Huge Mosques and Even Bigger Pyramids

Huge Mosques and Even Bigger Pyramids November 21, 2021


Sultan Hasan and al-Rifa‘i
In the background are, on the left, the fourteenth-century Madrasa and Mosque of Sultan Hasan and, on the right, the Mosque of al-Rifa‘i, which was completed in the early twentieth century. They are two of my favorite buildings in Cairo. The woman in blue is standing on Cairo’s Citadel, looking roughly westward toward the Nile.

(Wikimedia Commons public domain photograph)




Today was another very good day.  We started off with a visit to the enormous mid-fourteenth-century Mamluk mosque, mausoleum, and madrasa of Sultan Hasan, which has been a favorite of ours since we first lived here in Egypt.  We even had a muezzin demonstrate the adhan or call to prayer in the sultan’s mausoleum, near his empty tomb.  (He disappeared, almost certainly murdered, in 1361.  He was just 27 years old.)


Then we crossed the pleasant little pedestrian area that, in our earliest days here, was an auto raceway through the manmade gorge separating the Sultan Hasan from the similarly vast and somewhat complementary al-Rifa‘i Mosque.  Al-Rifa‘i is slightly smaller than Sultan Hasan, and, before they had entered either of them, the majority of our group guessed it to be the oldest of the two.  But it was completed in 1912 as a royal burial place for the family of Muhammad Ali (who is buried in his own mosque, which we visited yesterday atop the Citadel).  Anwar Sadat permitted the deposed last king of Egypt, Farouk, to be reinterred in al-Rifa’i several years after Farouk’s death at 45 on the Italian Isle of Capri in 1965.  I managed to take a couple of minutes to pay my respects to the tomb of Mohammad Reza Pahlevi, the last shah of Iran, who died in exile in Cairo.  I was, for the better part of a year, the private history tutor to his daughter.  (Coincidentally, by the way, the photograph of her at her Wikipedia entry shows her as she looked at just about the time that I met her.)  I met the deposed Shah just once, when he came unannounced into the room at Qubba Palace, in Heliopolis, where I was tutoring her.  After an interesting chat, we shook hands and he left.  And I thought to myself, “I just shook hands with a man who, as a head of state, shook the hands of Stalin, Churchill, and Roosevelt.”  (That was when they participated in the Tehran Conference in late 1943.)  Quite ill with cancer, he died two or three months afterward, on 27 July 1980.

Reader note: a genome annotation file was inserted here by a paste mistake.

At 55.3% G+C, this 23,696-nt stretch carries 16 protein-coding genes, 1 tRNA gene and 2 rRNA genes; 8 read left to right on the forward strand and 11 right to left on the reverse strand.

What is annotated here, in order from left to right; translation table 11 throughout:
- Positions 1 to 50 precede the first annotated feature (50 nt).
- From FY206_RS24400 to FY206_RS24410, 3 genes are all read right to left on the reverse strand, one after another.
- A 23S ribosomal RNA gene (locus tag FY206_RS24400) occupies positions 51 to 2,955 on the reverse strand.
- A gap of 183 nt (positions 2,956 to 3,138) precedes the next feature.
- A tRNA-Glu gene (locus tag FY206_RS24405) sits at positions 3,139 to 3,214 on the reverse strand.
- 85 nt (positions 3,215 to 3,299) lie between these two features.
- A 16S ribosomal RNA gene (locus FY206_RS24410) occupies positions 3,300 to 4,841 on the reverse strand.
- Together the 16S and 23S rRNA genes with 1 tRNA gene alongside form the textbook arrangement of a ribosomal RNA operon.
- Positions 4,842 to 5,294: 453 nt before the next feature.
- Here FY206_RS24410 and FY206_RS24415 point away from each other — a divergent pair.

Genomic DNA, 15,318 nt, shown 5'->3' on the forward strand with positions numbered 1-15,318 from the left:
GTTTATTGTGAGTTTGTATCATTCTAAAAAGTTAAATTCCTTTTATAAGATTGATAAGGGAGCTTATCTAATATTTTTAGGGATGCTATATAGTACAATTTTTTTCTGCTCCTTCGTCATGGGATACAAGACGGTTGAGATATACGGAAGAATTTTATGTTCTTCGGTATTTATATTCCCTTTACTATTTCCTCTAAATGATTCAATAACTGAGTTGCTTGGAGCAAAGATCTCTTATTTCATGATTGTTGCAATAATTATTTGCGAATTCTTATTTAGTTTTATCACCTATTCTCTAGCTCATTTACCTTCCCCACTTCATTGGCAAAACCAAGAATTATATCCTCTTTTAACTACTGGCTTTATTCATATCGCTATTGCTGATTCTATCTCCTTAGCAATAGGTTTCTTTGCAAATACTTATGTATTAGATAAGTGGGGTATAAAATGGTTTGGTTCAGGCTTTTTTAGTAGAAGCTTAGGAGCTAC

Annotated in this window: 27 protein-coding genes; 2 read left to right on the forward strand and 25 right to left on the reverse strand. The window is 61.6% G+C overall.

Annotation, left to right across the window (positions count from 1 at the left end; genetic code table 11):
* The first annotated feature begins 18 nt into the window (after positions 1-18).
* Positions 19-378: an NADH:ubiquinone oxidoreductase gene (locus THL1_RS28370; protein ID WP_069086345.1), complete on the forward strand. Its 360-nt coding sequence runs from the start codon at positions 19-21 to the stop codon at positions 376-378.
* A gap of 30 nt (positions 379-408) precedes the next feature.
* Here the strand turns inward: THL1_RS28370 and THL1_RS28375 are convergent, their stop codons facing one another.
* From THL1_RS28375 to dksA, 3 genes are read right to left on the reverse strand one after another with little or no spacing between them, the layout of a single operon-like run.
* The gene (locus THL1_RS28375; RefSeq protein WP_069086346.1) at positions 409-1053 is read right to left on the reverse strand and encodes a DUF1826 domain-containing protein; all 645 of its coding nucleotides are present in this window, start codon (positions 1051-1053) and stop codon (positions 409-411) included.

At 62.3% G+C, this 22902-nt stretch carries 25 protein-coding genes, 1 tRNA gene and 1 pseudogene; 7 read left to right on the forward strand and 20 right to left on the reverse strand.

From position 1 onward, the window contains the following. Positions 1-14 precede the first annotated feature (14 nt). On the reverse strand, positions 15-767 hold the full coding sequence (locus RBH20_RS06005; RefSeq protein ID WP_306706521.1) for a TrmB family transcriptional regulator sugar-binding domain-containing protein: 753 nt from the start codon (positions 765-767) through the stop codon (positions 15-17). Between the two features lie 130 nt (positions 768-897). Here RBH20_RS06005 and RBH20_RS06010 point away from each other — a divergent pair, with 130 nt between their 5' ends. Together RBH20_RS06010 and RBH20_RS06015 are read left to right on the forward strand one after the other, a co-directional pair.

From the two mosques, which lie on the eastern side of Cairo, we drove out to the Giza Plateau and visited the Great Pyramid of Khufu.  After that, the group rode on camels and in horse-drawn carts around the general area (starting near the Pyramid of Menkaure or Mycerinus) and then we drove down to take a look at the Sphinx.  From there, the view was magnificent.  I don’t think that I’ve ever seen so beautiful an evening in the area.  The air was clear after recent rains, the temperature was pleasantly cool, the light was perfect, and there were gorgeous clouds in the sky.  I loved it.


Then we had a late grilled Egyptian lunch at a really good Giza restaurant that we’ve never tried before (I need to get its name; somehow I failed to notice), and we put in some shopping time at a good-quality papyrus store (Merit) and at a jewelry store.


They’re tired, but I think the people in the group enjoyed the day.


Posted from Cairo, Egypt



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